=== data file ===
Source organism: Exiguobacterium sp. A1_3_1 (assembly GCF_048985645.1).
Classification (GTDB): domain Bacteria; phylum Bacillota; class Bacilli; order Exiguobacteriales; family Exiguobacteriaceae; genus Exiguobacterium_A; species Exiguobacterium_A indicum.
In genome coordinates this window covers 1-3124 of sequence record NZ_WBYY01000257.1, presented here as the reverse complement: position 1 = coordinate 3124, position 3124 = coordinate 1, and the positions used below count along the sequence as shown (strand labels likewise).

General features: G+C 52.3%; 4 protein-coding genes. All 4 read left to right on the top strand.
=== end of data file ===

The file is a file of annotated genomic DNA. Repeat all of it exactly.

Source organism: Exiguobacterium sp. A1_3_1 (assembly GCF_048985645.1).
Classification (GTDB): domain Bacteria; phylum Bacillota; class Bacilli; order Exiguobacteriales; family Exiguobacteriaceae; genus Exiguobacterium_A; species Exiguobacterium_A indicum.
In genome coordinates this window covers 1-3124 of sequence record NZ_WBYY01000257.1, presented here as the reverse complement: position 1 = coordinate 3124, position 3124 = coordinate 1, and the positions used below count along the sequence as shown (strand labels likewise).

General features: G+C 52.3%; 4 protein-coding genes. All 4 read left to right on the top strand.